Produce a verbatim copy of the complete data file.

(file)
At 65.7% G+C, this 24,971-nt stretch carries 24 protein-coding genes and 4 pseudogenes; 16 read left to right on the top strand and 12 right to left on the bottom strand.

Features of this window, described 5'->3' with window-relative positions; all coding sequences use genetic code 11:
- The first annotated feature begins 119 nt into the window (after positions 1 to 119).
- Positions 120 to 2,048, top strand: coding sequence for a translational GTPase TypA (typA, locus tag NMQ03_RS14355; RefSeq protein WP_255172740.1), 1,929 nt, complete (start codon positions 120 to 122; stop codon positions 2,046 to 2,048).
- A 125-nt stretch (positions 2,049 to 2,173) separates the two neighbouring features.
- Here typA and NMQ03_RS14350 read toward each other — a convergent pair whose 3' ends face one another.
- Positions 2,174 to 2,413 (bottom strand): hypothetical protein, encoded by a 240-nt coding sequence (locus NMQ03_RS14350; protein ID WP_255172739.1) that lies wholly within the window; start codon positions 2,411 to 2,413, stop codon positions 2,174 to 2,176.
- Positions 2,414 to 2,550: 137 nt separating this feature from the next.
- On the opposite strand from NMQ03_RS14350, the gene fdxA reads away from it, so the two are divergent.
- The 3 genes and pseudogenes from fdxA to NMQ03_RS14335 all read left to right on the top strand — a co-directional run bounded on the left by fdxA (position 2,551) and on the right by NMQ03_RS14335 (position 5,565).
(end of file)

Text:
At 65.7% G+C, this 24,971-nt stretch carries 24 protein-coding genes and 4 pseudogenes; 16 read left to right on the top strand and 12 right to left on the bottom strand.

Features of this window, described 5'->3' with window-relative positions; all coding sequences use genetic code 11:
- The first annotated feature begins 119 nt into the window (after positions 1 to 119).
- Positions 120 to 2,048, top strand: coding sequence for a translational GTPase TypA (typA, locus tag NMQ03_RS14355; RefSeq protein WP_255172740.1), 1,929 nt, complete (start codon positions 120 to 122; stop codon positions 2,046 to 2,048).
- A 125-nt stretch (positions 2,049 to 2,173) separates the two neighbouring features.
- Here typA and NMQ03_RS14350 read toward each other — a convergent pair whose 3' ends face one another.
- Positions 2,174 to 2,413 (bottom strand): hypothetical protein, encoded by a 240-nt coding sequence (locus NMQ03_RS14350; protein ID WP_255172739.1) that lies wholly within the window; start codon positions 2,411 to 2,413, stop codon positions 2,174 to 2,176.
- Positions 2,414 to 2,550: 137 nt separating this feature from the next.
- On the opposite strand from NMQ03_RS14350, the gene fdxA reads away from it, so the two are divergent.
- The 3 genes and pseudogenes from fdxA to NMQ03_RS14335 all read left to right on the top strand — a co-directional run bounded on the left by fdxA (position 2,551) and on the right by NMQ03_RS14335 (position 5,565).